I guess technically I'd agree that it's wrong to say that voters "don't care" about running mates, at least without specific polling to back that up...but perfectly reasonable to say that they won't vote based on the VP, even if we leave off the necessary caveat that they might after all.

    -- the problem is that the word "they" is operating in two different ways. It is simultaneously being used to refer to lots of people as individuals (in which capacity "they" might well be interested in VPs), and also to refer to those individuals conceived as a group (which will, predictably, not vote based on VPs). A subtler language would give us two different pronouns in place of "they," but we're mostly stuck with languages that didn't evolve to capture such nuances.

    Another issue is differences in time scales. We're all familiar with how weather changes from day to day, while climate doesn't (though it does, worrisomely, change over longer -- or, increasingly, shorter -- periods). By analogy, one formulation I myself tried out in my early work was this: Cultures are stable at the level of years and decades, unstable at the level of generations and centuries. I'm not sure I'm happy with the way that's phrased, but the point it makes is that we can be quite sure (for example) how African-Americans will vote in any given year, or even over the next couple of election cycles, because there's a lot of stability in voting patterns over such short periods. But we could not have been sure that the Civil Rights Movement would arise in the mid-20th century or play out politically the way it did. Retrospectively, we can narrate any of these events in ways that make them appear to be (in Arendt's terms) action rather than behavior; but the same things that are actions in one time frame become behavior if we switch to another. Over the course of weeks, months and years, King and Humphrey and Thurmond all took actions. But part of why we remember those individuals and not others -- say, the group of Alabama clergymen who urged King to go slower, leading to his famous "Letter from the Birmingham Jail" -- is that King and Humphrey and Thurmond did things consistent with the larger movements of the time (civil rights and white backlash) that ended up politically "counting." In retrospect, knowing how it played out, we find King and Thurmond both commanding our attention in a way that Bishop George Murray or the Rev. Edward Ramage no longer do. It's a kind of Darwinian selection in which we focus on the people who spoke for the groups or movements that turned out to be the key players. Those larger groups were arguably just "behaving," but when we narrate, for example, the history of the 20th century, we can treat "them" ("the Civil Rights Movement," "southern whites," etc.) as single entities, which allows them to function in the narrative as if they were historical actors themselves.

    This problem of language, narrative, agency, etc. has been a big preoccupation in philosophy, literary studies, and to some degree history over the last hundred years, and particularly in the last 40 or so. But it's been recognized as a problem for much longer; you can find versions of it, for instance, in medieval scholastic debates over nominalism and realism. What I've just said barely scratches the surface of those discussions, but there it is FWIW.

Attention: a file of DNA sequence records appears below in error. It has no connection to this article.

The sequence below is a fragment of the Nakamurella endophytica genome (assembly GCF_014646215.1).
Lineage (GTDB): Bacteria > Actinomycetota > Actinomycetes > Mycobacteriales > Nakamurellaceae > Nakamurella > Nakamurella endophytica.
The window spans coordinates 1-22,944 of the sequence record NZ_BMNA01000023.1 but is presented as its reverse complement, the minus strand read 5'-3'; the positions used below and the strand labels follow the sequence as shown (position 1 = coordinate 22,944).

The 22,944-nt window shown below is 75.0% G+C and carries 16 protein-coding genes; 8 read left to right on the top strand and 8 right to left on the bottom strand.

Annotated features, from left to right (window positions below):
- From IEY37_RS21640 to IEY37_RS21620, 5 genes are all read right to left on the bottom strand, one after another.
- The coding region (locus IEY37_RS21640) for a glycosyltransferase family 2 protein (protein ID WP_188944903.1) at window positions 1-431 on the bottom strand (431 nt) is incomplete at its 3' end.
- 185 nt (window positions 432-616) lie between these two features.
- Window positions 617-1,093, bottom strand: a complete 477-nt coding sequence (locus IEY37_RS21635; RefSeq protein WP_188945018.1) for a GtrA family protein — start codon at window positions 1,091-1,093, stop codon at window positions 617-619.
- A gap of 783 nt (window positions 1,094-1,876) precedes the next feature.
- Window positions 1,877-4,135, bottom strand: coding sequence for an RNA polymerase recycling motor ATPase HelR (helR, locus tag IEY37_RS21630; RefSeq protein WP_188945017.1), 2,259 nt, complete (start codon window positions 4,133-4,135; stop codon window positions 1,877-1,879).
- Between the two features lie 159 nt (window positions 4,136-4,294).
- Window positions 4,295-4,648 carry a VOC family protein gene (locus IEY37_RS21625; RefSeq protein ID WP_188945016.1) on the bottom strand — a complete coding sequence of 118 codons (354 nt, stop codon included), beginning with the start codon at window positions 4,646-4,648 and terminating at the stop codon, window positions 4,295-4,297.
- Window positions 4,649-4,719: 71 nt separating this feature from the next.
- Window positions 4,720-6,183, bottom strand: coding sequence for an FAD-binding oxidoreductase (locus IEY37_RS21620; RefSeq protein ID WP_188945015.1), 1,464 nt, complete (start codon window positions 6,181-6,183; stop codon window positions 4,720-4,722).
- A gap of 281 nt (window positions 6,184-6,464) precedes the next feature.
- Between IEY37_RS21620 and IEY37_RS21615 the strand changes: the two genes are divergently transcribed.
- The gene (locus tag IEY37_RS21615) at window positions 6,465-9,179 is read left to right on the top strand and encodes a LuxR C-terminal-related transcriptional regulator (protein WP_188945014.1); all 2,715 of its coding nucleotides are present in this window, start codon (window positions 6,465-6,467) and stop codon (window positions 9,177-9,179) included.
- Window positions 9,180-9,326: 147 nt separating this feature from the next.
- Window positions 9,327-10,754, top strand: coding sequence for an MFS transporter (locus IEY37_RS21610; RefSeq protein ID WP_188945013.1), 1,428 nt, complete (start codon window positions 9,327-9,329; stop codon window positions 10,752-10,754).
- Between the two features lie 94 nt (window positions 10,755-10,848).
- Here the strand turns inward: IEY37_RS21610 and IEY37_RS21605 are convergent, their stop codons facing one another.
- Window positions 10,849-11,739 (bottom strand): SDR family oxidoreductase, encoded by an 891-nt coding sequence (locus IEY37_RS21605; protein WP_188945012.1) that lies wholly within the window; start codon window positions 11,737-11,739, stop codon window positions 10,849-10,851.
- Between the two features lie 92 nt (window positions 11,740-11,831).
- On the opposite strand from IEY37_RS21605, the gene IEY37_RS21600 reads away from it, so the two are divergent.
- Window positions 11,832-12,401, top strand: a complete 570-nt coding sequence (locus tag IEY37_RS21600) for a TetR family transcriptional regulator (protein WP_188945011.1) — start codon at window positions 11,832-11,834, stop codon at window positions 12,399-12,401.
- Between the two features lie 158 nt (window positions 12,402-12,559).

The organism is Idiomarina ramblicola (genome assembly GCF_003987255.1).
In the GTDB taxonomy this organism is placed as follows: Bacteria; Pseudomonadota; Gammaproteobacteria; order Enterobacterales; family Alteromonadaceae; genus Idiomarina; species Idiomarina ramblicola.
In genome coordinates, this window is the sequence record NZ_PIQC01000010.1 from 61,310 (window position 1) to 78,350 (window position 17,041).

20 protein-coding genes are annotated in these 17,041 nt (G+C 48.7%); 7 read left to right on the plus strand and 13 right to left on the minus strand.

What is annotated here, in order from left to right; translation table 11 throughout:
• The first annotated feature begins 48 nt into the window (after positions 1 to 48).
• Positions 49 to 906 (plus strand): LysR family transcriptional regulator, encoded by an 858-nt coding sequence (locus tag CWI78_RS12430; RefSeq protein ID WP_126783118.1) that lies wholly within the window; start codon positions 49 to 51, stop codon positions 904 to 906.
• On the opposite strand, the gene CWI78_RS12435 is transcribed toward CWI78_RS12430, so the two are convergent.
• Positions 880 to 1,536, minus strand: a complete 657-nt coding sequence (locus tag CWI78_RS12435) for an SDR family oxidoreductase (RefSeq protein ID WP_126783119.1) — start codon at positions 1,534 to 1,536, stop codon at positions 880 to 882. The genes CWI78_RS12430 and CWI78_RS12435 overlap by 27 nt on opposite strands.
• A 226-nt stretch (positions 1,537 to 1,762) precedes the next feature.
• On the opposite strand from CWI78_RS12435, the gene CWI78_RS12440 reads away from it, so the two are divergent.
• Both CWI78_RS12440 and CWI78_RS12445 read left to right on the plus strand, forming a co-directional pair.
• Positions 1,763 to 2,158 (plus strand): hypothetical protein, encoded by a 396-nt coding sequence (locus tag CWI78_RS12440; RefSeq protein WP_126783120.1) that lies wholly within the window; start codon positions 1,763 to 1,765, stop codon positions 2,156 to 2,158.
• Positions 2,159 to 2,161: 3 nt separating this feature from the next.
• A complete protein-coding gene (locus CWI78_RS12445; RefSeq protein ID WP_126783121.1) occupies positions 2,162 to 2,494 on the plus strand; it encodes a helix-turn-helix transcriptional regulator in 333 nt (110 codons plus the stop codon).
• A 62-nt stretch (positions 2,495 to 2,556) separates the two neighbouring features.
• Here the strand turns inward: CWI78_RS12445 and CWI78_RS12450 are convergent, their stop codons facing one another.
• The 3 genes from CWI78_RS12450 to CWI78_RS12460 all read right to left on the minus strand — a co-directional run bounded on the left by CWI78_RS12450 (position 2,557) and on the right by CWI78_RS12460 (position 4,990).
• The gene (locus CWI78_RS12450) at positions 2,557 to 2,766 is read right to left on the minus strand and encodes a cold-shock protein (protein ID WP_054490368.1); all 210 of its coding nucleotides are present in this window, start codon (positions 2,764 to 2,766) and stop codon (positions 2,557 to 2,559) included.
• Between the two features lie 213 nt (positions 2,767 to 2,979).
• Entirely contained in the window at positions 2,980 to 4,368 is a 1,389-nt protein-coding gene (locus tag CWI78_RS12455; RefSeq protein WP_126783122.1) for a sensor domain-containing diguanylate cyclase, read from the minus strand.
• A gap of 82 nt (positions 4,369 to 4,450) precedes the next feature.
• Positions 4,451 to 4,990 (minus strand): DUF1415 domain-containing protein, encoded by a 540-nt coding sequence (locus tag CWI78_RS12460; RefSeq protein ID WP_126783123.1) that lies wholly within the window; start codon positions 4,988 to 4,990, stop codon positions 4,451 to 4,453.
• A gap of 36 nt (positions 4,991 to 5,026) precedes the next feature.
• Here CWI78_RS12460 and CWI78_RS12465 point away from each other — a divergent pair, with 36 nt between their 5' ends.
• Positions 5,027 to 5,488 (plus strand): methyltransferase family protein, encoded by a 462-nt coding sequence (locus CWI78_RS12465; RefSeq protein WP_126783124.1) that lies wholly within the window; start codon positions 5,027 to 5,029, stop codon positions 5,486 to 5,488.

2. Really great stuff.

    And once again, quantum mechanics covers it:

    We are part of large populations (waves); we are individuals with choice (particles). Through choice, we can precipitate out from the wave; that movement can be perceived as a discrete event, and can be recorded as fact--as opposed to the probability that the wave represents. The nature of that event may be indistinguishable from all other nearby particles (so it looks like behavior), or it may stand out as rare, or singular (so it looks like an action). That action may or may not influence other elements of the wave to choose to precipitate out as particles, and act.

    1. Yeah, that's really good -- I knew there was an analogy with quantum particles, something better than climate and weather, but couldn't put my finger on it. (Downside of a humanities education, maybe). If I may borrow it to clarify something I said above, there's an additional quirk when we're talking about history and politics -- or maybe when talking about physical realities too -- namely our role as observers in defining what set of quantum fluctuations counts as an "event" for whatever purpose interests us and is motivating our observation. Particles are precipitating out from the wave all the time, but most of these we don't attend to; we treat them as random noise. The ones that seem to be "acting" and not just "behaving" are the ones we choose to attend to at a given moment.

      So for instance: There have been other people besides Martin Luther King who tried to found or lead politically important movements. But the ones that fail disappear back into the wave; if they're lucky, they get a Wikipedia page or something, but otherwise we forget about them. Or we remember them for some one spectacular act that comes to look like (at best) an anomaly. Timothy McVeigh, for instance, thought -- I guess -- that he was striking some great historical blow against government tyranny. But since all he actually did was kill random innocent people, his action has no real historical meaning. Of course, in prosecuting him for this, the government was rightly treating him as having acted, not just behaved; but in some ways he's more useful now for purposes of writing history if we study his behavior, i.e. how he was part of a (fortunately, still small) wave called "the militia movement" or "the paranoid right-wing fringe" or something. Conversely, there are enormous numbers of people who have been part of historical waves that now interest us, and so we want to recover what the people who were part of those movements were thinking. Social history does this, trying to reconstruct the daily lives and beliefs and decision-making of ordinary people/particles who happened to be part of the Civil Rights Movement or the industrial revolution or whatever.